The Real Estate Agent's Pandemic Survival Playbook

If you are like most residents of the United States, you are probably spending much more time at home—working, baking bread, and watching television. You are probably already aware that the extra $600 in unemployment benefits being paid out to the unemployed across the nation has just expired, and it may be several weeks before the government sorts out what to do next.

There are lots of news articles reporting that people are reeling from the quick and abrupt change of circumstances—one day you are a restaurant manager, a fitness trainer, or the manager or a clothing chain and the next day you are furloughed until dates unknown. Then, your only lifeline to be able to make ends meet (more or less) is through government stimulus funds, which abruptly disappear.

But, how will all of this impact the real estate market?

Without a crystal ball but with some experience in the pre-foreclosure market helping folks out of tough situations with their mortgage lenders, I can tell you that whatever happens with the government’s decisions on future stimulus funds (particularly unemployment) is going to have a very strong impact on the pre-foreclosure market, and ultimately your job as a real estate sales professional.

On whatever date that the additional unemployment funds are cut off (whether it is July 31 or December 31), approximately 6-9 months later, we will see a significant rise in homes on the market, property values decreasing, and the beginning of short sales and foreclosures. 

Remember that the foreclosure process for most mortgages in California begins with a Notice of Default that can be filed after the third missed mortgage payment. Then, there is another three months or so where the borrower has the opportunity to pay back what is owed or make other arrangements. After that six month period, a Notice of Trustee’s Sale can be filed and the property is sold at the courthouse steps or is returned to the lender and becomes an REO.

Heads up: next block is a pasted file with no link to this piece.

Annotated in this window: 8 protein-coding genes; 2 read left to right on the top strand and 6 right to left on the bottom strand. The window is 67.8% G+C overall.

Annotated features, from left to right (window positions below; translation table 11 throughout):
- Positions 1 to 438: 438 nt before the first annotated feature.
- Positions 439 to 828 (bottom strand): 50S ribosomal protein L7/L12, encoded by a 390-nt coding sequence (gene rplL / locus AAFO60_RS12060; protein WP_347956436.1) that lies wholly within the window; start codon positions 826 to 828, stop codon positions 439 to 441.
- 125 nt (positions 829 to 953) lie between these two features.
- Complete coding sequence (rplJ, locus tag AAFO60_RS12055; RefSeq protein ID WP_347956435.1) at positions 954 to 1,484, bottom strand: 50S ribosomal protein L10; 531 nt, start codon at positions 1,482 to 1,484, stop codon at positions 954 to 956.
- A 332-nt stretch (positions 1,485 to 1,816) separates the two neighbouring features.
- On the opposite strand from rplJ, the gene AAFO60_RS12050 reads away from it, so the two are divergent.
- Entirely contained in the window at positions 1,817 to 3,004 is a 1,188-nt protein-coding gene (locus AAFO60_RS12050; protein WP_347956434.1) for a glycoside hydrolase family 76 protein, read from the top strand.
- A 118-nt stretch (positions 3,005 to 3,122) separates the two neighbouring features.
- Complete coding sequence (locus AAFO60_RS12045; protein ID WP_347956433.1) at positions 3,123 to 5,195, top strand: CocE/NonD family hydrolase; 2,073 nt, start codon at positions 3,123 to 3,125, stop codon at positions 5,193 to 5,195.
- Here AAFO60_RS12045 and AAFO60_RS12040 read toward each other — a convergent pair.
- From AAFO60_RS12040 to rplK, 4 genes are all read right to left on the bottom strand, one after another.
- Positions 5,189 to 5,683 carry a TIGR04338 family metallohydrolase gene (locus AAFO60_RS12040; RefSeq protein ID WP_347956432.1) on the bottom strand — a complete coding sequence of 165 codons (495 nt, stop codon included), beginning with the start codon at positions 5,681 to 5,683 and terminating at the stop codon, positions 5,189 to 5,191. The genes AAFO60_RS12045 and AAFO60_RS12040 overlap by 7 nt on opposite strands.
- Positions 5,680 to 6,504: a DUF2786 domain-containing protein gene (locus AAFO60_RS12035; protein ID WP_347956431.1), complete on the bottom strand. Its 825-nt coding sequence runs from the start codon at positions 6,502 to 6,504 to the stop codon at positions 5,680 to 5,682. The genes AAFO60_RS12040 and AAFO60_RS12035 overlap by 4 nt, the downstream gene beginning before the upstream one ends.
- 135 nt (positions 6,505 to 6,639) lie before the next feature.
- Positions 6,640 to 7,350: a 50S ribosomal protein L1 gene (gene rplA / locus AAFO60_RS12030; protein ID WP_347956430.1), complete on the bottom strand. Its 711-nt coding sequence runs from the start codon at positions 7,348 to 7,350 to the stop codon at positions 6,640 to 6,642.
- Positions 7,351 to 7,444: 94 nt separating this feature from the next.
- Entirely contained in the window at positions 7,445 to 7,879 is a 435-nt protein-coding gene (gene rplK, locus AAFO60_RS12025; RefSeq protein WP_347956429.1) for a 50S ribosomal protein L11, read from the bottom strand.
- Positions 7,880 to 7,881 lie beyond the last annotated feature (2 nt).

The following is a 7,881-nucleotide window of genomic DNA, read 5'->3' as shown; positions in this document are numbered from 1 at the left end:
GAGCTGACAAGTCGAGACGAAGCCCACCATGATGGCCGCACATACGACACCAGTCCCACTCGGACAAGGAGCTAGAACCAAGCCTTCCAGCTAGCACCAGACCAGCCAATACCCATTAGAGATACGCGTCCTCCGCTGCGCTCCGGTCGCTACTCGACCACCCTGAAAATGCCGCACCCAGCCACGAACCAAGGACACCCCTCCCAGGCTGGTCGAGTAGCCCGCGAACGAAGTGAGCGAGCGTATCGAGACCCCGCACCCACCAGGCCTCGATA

What should real estate professionals do?

If you are an agent working right now, one thing you might want to do is contact any homeowner who is considering selling but told you that he or she was waiting. I’d say that now is a great time to tell. In most parts of California, there are not many homes on the market; it’s a seller’s market and multiple offers cause sales prices to increase. On the other hand, if a prospective seller waits, values may go down…. A LOT.

If you can take advantage of this unique opportunity to represent some sellers, you will be seeing some nice income during these unique and challenging times. 

Working with Buyers?

It is a tough time to be working with buyers since most homes are seeing multiple offers. I spoke with an agent yesterday who had to write 12 offers for one buyer before receiving an acceptance. In order to avoid this, have a long and hard conversation with your buyers and set expectations accordingly. Now is not the time to “get a deal”, ask for closing costs, or try to get the upper hand in a negotiation. If that is the type of buyer you are working with, check out homes that have been on the market for a long time that may have deferred maintenance and where the seller may be eager to make a deal.

At Transaction 911, we can help you to prepare the paperwork necessary for your sale; we offer a fully compliant office file and we are here to help. And, our team also processes short sales. So if you or anyone you know needs a transaction coordinator, please feel free to contact our office.